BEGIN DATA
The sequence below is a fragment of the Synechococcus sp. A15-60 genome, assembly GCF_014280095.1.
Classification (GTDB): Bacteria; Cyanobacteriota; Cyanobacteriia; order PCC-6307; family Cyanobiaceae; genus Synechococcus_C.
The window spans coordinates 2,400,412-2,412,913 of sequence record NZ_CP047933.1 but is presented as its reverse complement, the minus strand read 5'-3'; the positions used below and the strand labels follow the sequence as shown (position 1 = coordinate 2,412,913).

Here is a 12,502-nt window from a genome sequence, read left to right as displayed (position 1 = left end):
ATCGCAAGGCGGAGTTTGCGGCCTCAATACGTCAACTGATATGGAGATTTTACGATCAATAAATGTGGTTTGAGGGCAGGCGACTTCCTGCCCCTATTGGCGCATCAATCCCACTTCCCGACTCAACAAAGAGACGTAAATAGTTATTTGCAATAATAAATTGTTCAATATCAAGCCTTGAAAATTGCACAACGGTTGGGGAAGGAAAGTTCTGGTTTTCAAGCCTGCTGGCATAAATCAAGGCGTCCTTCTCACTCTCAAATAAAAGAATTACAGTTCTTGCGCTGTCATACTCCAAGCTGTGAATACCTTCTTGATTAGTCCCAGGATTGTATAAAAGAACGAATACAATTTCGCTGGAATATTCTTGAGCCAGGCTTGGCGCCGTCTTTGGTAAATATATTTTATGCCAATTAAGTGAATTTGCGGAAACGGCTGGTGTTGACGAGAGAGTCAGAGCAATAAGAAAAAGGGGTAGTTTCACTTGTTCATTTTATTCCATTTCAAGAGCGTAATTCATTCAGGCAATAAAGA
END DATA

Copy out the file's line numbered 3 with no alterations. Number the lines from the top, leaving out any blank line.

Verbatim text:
The window spans coordinates 2,400,412-2,412,913 of sequence record NZ_CP047933.1 but is presented as its reverse complement, the minus strand read 5'-3'; the positions used below and the strand labels follow the sequence as shown (position 1 = coordinate 2,412,913).